Horned Scullies, Bombs & Treasure

What is that?  What are they looking for?  Are they looking for bombs?  During the month of December a jet helicopter towing a 30-foot wide glider was watched by thousands of Florida’s Treasure Coast beach-goers.

The Army Corps of Engineers at Fort Pierce knew what our helicopter was doing as did several historic shipwreck enterprises.  Aqua Survey was using a new technology called a Potassium-Vapor Magnet Gradiometer to survey about 70 square miles of coastline and near-coastal waters for Horned Scullies, unexploded ordnance (bombs) and shipwrecks.

With our glider flying as low as 15 feet off the water, we surveyed approximately 70 square miles of ocean in only 20 days.  That’s not too difficult when you can survey at 50-60 miles per hour.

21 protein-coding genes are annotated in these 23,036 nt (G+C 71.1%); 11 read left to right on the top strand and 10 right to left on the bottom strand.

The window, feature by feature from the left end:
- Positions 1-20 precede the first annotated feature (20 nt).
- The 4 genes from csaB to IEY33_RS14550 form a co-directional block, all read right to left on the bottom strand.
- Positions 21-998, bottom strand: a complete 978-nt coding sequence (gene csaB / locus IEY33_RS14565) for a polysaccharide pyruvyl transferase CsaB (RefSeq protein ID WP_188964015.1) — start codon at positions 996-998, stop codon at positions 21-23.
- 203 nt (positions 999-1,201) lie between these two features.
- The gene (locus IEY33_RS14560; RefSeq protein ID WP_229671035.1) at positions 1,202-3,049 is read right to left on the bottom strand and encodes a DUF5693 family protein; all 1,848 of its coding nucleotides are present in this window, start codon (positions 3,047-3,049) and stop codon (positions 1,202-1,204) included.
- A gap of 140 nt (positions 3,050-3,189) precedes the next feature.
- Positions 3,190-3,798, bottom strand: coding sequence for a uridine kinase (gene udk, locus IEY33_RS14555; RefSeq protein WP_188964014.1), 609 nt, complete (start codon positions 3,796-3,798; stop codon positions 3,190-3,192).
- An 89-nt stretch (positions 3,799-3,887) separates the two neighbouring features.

When compared to data Aqua Survey or other firms had collected using vessel-towed Cesium Magnetometers, the glider proved to be as effective as, or better than, waterborne systems when it came to pinpointing ferrous targets.

What would have taken years to complete on the water was accomplished in a fraction of the time with our new airborne survey solution.

For a White Paper assessing Airborne Potassium-Vapor Magnetometer Glider use, please contact Ken Hayes at hayes@aquasurvey.com.

Watch the video below

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